“Get me somebody – ANY-BODY – today!”
This is becoming the mantra of 2007 as a shrinking labor market has left businesses duking it out for top talent. According to a nationwide survey of employers by RightFish, a company that has developed an efficient, quality-driven hiring research and candidate sourcing tool, one in four hiring managers said it takes them two months or more to fill their open positions.
– One in three said it takes more than a week to bring in a potential candidate for an interview.
– Thirty-one percent said it takes more than a week to conduct background checks and send an offer.
The good news is that the market is ripe for recruiters. The war for top performers is placing a premium on talent services, and companies are relying more and more on recruiters to get the right people in the right seats. The bad news is that recruiters are facing the same talent shortage and need to leverage new strategies and resources to get the job done.
So, how do you harness avail-able talent before the competition does and capture more of the recruitment wallet?
Know thy enemy
Understanding who your competitors are and how they work can give you a great advantage in recruiting qualified workers. Use the Internet to build blueprints of your competitors. Through employer job postings and uploaded rÃ©sumÃ©s of job seekers, online job boards furnish valuable information on your competitors’ targeted markets and strategies, designations and titles, approach to recruitment, relationships between internal groups, and more.
In addition to job boards, Internet search engines, social networking sites, blogs, and company websites offer a wealth of information when studying up on the competition as well as targeted candidates. Set up Google Alerts to keep track of competitor mergers, acquisitions, name changes, and expansions into new markets. Check out analyst reports and the newsrooms of competitor web-sites to determine current focus, next moves, and potential gaps in market coverage that could be serviced by you.
Know thy client
Knowing the enemy is helpful; knowing the client is critical. Understanding the client’s needs goes beyond the job opening. It’s an understanding of company culture and capturing candidates who not only can do the job, but also will thrive within that environment. So, do your home-work. For each client, list out the jobs they have open, the key attributes they’re looking for, the way they position their work experience, and the top three words they would use to describe their company culture.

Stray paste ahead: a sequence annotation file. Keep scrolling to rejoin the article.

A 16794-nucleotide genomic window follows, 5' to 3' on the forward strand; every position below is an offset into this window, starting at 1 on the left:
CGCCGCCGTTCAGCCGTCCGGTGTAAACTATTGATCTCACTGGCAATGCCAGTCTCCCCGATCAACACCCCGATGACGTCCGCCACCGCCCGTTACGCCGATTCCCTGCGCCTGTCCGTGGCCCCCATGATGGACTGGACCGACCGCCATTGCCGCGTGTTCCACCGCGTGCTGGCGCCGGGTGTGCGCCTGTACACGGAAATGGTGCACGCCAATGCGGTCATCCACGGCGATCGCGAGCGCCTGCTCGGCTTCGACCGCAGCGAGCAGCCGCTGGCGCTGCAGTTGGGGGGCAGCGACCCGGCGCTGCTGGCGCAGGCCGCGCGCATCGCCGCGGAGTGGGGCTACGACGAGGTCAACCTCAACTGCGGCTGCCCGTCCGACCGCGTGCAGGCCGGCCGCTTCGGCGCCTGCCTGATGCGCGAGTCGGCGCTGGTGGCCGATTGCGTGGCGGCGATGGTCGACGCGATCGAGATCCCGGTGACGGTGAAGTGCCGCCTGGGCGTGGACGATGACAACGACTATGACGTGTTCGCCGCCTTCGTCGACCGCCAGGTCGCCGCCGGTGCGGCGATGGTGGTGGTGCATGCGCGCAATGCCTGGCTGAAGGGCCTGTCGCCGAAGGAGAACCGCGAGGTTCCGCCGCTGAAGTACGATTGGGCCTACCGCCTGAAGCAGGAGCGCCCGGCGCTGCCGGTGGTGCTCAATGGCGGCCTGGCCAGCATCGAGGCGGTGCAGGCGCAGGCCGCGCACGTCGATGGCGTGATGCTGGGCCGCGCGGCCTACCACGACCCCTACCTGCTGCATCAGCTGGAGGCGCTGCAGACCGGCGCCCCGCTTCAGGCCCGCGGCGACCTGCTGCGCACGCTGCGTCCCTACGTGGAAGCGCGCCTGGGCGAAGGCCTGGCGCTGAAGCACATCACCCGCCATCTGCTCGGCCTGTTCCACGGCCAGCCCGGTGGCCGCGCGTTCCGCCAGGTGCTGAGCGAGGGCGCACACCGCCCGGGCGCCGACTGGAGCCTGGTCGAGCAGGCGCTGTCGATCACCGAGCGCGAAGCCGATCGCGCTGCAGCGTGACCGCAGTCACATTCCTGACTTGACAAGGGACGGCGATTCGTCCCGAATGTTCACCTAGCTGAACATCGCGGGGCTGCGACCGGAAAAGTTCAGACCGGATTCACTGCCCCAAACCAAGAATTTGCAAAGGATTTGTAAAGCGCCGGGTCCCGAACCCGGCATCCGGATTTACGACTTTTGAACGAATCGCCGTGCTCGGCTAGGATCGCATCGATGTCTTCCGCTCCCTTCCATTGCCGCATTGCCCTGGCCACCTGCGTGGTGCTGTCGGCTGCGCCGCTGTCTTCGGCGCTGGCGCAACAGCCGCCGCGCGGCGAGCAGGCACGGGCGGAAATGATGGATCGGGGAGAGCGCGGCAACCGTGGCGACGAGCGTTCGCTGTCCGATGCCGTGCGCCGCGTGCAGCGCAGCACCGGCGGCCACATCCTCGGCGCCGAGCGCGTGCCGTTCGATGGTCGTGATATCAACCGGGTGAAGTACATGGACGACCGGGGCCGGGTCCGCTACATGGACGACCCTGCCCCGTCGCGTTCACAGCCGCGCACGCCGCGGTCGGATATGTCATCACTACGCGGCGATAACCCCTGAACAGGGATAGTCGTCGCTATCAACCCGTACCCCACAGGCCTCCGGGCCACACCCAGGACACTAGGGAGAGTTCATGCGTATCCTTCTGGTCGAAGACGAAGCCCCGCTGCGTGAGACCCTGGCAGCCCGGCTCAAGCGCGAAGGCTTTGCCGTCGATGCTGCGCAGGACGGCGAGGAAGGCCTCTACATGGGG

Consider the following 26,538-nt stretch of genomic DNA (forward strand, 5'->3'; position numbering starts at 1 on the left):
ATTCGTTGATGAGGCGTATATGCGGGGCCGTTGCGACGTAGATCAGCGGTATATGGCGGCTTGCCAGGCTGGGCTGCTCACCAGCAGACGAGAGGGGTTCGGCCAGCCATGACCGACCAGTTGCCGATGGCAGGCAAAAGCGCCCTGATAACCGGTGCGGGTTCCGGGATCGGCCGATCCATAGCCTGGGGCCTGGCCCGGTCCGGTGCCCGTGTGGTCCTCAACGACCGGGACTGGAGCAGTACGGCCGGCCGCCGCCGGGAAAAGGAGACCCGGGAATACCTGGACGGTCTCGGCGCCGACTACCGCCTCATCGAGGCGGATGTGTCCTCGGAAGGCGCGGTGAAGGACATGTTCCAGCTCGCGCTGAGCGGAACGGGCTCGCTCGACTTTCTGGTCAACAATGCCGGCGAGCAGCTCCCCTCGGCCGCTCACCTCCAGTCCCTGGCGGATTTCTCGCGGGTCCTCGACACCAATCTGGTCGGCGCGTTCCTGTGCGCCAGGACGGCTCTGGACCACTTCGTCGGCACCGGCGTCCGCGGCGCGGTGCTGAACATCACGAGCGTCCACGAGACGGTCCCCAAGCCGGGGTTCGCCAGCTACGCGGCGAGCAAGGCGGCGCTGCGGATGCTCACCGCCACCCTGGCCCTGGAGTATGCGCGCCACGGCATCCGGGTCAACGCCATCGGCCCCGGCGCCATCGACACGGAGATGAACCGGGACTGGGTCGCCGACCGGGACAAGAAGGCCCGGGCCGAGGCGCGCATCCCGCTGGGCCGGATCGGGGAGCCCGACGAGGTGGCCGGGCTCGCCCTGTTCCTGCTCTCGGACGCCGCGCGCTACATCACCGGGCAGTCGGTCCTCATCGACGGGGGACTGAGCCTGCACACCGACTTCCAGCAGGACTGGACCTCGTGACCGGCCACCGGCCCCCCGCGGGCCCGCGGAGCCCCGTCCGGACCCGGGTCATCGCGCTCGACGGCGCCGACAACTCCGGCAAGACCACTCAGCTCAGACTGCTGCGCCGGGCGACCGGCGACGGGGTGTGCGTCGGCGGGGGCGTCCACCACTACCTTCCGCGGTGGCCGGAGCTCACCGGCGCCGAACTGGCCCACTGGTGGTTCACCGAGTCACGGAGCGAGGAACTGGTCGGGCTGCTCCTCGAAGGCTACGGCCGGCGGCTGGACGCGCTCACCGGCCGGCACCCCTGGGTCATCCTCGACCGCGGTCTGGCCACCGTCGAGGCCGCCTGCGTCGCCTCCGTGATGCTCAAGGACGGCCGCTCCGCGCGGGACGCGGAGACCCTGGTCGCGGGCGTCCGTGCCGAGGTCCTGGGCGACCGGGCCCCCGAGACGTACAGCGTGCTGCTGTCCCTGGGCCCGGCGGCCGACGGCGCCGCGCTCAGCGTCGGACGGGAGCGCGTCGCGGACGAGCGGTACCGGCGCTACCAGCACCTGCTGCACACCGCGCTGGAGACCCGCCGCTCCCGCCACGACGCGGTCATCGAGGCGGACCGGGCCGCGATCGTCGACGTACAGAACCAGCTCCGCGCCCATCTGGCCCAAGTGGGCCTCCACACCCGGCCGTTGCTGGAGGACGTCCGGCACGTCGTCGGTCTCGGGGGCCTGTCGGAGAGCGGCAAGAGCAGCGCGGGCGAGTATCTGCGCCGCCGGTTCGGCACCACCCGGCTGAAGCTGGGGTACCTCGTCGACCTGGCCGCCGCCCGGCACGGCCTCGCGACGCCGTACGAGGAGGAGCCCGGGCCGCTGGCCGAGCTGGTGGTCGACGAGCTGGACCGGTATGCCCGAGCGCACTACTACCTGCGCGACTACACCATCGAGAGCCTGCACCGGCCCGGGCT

Then take a look at your messaging. Assess: Are you truly highlighting the aspects of your client’s organization that would be appealing to today’s prospective employees? Does your recruitment message command excitement or an immediate nap? Are you pointing out the right perks? Are you painting a convincing picture of opportunity? Are you presenting an accurate and inviting portrayal of the work culture?
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Test different versions of the same job posting, email, phone outreach and see which ones garner the most attention and why. Supplement this information with insights from uploaded rÃ©sumÃ©s and cover letters from job seekers. Make sure to enter your data in an applicant tracking system, so you can apply that intelligence to other clients as well.
Know thy audience
In my experience, one of the most effective ways to build a solid working relationship with potential candidates when you directly contact them is to be knowledgeable. Be sure to use the information you gathered during your research phase to increase your credibility. The more educated you are about the person’s current situation, the more you will be able to indicate that you are concerned about helping to improve his/her career and that you aren’t merely interested in finding an employee for your company or the company for which you are recruiting.
Moreover, when you contact potential candidates, be direct and truthful by telling them who you are and why you’re calling. Tell the candidate that the phone call is private and be sure to keep that promise.
Headhunting tactics aren’t much different from effective management tactics – you need to provide a direction and present the possibilities; but you must also be ready to ask questions, listen, and address any changes that need to be made not only to survive, but also to thrive in today’s competitive environment.
Richard Stack is president of RightFish, a subsidiary of Gannett Co., Inc., Tribune Company, and The McClatchy Company. RightFish uses an integrated search and screening methodology to provide its clients with access to qualified candidates in various regions and industries for a flat fee. This includes the use of the RightFish candidate database, public and private domain searches, regional and industry-specific direct marketing programs, and direct candidate sourcing. RightFish focuses its searches primarily on sales, marketing, finance, and technology functions, with a specialty practice focused on university admissions. For more information on RightFish services, visit http://www.rightfish.com.